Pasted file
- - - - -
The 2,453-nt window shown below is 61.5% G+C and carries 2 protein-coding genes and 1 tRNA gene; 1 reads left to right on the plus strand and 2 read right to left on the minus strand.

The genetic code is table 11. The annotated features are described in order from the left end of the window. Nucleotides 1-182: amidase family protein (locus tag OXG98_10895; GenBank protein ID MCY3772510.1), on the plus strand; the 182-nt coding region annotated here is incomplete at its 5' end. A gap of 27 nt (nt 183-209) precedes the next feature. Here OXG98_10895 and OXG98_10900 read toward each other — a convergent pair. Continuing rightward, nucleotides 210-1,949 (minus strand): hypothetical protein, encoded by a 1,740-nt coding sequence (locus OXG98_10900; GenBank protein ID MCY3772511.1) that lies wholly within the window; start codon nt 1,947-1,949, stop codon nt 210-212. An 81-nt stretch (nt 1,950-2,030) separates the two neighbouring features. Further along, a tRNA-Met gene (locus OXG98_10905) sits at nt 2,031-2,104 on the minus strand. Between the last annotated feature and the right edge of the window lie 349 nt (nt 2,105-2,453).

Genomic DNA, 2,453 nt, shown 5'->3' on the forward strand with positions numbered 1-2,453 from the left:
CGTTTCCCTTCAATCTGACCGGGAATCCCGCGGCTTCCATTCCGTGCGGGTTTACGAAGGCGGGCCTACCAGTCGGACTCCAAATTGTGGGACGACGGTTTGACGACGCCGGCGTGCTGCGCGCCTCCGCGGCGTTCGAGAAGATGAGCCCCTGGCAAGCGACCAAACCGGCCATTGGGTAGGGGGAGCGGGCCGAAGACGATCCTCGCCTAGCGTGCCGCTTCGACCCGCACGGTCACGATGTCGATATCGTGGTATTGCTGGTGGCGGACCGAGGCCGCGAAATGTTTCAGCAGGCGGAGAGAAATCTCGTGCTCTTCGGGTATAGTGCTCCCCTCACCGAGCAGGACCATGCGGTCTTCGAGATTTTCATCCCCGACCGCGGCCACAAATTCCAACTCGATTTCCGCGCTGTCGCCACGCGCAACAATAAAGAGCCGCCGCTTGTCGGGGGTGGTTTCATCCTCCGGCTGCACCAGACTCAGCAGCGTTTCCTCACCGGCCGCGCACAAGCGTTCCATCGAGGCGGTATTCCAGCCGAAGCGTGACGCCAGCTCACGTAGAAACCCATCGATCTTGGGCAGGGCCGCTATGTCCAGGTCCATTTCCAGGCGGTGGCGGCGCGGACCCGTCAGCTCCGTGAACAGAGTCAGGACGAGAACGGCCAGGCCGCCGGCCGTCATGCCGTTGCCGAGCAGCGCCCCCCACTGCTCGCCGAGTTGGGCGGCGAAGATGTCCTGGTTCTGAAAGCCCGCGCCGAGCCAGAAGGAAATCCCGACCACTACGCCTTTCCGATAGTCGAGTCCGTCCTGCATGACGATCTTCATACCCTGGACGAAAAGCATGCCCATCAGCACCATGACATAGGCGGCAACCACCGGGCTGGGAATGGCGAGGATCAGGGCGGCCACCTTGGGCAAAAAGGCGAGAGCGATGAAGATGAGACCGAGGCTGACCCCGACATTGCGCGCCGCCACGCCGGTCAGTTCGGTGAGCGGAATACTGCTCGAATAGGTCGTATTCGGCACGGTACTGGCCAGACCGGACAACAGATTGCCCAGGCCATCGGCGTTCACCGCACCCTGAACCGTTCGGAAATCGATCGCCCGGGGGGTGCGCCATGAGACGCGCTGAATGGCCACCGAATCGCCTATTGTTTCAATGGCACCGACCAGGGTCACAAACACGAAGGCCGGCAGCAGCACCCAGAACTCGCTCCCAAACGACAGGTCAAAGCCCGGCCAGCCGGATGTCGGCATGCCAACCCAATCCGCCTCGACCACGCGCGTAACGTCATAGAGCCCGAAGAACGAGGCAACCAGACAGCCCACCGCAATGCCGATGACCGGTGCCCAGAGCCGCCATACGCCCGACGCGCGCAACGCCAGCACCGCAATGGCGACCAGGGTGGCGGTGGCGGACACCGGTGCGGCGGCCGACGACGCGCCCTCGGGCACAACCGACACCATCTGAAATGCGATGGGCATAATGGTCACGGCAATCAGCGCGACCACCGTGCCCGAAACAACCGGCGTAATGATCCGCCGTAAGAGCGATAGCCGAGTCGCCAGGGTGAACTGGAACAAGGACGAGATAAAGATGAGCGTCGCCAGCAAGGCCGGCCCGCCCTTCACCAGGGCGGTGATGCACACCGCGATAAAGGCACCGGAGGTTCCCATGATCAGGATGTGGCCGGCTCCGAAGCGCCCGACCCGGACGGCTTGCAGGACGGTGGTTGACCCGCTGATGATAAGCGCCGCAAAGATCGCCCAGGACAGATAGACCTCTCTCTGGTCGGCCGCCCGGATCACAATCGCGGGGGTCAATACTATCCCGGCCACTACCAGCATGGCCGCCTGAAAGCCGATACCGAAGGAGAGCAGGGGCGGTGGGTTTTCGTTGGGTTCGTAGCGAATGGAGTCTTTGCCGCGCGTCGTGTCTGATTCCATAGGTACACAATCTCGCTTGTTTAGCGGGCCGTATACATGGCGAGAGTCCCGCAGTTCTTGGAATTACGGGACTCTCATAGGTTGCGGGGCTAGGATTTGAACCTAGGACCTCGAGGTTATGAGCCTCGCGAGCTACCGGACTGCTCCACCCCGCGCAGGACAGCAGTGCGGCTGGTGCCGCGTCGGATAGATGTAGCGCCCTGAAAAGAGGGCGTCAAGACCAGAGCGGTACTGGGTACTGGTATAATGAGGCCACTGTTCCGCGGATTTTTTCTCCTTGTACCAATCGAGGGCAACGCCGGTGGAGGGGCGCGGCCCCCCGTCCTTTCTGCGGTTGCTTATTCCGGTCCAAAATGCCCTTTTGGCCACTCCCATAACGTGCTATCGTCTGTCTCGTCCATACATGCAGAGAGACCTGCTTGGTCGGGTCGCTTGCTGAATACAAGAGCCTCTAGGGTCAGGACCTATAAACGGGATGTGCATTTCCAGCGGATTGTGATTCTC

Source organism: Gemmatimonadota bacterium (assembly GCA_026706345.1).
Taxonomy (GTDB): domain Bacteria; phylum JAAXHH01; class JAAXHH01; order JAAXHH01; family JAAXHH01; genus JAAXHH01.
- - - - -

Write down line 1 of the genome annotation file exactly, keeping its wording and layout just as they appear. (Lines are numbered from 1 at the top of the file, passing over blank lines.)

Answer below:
The 2,453-nt window shown below is 61.5% G+C and carries 2 protein-coding genes and 1 tRNA gene; 1 reads left to right on the plus strand and 2 read right to left on the minus strand.